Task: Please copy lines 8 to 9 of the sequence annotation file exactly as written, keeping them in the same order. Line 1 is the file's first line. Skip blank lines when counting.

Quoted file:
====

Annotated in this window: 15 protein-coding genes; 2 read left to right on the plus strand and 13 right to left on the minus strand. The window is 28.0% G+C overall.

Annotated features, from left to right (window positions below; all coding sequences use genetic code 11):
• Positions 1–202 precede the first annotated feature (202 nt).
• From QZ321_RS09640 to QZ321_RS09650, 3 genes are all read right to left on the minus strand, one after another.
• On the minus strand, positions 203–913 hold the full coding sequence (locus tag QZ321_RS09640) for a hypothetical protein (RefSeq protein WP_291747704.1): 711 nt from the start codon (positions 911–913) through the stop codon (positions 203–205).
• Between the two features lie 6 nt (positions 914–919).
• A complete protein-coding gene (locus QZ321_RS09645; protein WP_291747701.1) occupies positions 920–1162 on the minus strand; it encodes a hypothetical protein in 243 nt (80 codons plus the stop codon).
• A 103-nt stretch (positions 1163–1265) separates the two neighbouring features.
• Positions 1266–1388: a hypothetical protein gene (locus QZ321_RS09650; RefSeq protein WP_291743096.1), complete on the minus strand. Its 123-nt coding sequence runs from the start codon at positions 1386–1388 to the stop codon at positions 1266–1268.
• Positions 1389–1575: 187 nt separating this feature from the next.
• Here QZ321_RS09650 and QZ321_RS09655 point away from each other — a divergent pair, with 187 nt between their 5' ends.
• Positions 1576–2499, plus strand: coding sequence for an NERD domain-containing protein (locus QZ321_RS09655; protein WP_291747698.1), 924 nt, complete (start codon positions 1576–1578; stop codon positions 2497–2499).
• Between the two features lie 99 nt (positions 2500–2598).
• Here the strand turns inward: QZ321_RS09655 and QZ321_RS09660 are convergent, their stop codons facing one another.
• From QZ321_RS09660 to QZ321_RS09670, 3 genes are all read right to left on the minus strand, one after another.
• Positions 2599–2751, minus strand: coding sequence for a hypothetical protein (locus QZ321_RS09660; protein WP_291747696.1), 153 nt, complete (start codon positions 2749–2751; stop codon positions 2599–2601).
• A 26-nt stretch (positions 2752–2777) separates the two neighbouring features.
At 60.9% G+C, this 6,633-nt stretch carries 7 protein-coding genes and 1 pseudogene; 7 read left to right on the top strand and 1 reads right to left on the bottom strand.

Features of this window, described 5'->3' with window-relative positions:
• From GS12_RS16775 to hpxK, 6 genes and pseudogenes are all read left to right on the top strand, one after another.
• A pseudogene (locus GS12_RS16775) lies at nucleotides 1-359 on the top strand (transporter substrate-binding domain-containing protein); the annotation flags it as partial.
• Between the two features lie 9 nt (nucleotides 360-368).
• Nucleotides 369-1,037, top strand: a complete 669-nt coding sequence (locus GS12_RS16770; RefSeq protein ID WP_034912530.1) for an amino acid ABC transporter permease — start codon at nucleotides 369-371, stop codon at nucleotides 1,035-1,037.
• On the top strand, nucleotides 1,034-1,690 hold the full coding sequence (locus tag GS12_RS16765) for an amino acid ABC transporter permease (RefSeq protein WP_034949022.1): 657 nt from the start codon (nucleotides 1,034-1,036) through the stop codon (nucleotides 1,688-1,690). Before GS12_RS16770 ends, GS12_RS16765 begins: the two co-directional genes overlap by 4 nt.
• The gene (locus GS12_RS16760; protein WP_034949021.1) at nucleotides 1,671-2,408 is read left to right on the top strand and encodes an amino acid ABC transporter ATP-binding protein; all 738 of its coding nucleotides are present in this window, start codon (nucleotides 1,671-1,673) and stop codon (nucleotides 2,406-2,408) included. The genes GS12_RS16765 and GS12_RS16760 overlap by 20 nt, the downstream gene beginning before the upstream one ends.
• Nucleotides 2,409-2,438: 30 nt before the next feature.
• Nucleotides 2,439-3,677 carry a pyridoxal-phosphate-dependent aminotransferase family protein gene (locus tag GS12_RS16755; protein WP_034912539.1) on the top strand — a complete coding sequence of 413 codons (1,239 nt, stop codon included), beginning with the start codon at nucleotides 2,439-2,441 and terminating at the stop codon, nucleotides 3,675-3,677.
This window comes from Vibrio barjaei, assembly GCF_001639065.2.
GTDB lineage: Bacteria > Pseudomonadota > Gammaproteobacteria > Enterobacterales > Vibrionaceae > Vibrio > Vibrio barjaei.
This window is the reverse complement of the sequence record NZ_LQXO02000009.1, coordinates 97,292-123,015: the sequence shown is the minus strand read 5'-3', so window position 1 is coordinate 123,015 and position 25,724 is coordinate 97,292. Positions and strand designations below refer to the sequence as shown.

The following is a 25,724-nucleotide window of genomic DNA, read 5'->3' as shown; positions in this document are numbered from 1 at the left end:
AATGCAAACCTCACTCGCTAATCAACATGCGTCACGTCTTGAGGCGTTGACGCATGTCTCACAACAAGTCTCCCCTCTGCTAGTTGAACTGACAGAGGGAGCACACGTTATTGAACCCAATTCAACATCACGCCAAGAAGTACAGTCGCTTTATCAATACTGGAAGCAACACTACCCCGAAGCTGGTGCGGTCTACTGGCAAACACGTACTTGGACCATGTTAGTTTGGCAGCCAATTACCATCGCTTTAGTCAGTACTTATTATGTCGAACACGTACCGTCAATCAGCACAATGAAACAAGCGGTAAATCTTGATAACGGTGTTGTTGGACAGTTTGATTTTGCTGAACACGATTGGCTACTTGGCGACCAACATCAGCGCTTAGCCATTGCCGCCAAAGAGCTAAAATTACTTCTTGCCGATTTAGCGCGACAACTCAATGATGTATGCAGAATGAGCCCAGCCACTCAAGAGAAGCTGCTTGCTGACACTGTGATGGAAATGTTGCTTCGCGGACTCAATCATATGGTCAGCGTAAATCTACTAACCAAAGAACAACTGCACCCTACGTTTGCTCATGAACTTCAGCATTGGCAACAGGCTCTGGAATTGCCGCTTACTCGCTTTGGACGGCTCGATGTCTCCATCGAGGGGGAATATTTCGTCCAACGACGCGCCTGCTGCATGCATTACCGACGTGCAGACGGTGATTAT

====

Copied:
• A 103-nt stretch (positions 1163–1265) separates the two neighbouring features.
• Positions 1266–1388: a hypothetical protein gene (locus QZ321_RS09650; RefSeq protein WP_291743096.1), complete on the minus strand. Its 123-nt coding sequence runs from the start codon at positions 1386–1388 to the stop codon at positions 1266–1268.